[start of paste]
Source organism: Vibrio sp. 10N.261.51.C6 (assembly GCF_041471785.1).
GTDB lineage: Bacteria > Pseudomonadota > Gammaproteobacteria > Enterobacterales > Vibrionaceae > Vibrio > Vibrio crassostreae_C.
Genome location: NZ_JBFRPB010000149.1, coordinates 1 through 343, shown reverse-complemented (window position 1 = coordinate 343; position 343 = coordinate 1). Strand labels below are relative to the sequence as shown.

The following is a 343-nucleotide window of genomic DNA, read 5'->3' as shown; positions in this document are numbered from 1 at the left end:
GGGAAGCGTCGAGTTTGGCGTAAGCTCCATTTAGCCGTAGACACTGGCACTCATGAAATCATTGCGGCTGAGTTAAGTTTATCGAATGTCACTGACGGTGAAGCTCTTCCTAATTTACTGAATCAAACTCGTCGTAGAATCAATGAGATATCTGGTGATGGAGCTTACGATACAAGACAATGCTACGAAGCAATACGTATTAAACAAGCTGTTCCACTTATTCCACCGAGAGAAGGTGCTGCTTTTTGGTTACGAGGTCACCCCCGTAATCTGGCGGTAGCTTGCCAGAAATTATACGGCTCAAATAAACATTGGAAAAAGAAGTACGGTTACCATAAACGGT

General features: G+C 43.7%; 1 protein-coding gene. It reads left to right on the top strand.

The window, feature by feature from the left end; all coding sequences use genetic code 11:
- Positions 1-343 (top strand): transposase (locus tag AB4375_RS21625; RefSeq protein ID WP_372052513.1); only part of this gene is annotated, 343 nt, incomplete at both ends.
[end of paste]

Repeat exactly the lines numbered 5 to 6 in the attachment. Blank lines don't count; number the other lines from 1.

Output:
GGGAAGCGTCGAGTTTGGCGTAAGCTCCATTTAGCCGTAGACACTGGCACTCATGAAATCATTGCGGCTGAGTTAAGTTTATCGAATGTCACTGACGGTGAAGCTCTTCCTAATTTACTGAATCAAACTCGTCGTAGAATCAATGAGATATCTGGTGATGGAGCTTACGATACAAGACAATGCTACGAAGCAATACGTATTAAACAAGCTGTTCCACTTATTCCACCGAGAGAAGGTGCTGCTTTTTGGTTACGAGGTCACCCCCGTAATCTGGCGGTAGCTTGCCAGAAATTATACGGCTCAAATAAACATTGGAAAAAGAAGTACGGTTACCATAAACGGT

General features: G+C 43.7%; 1 protein-coding gene. It reads left to right on the top strand.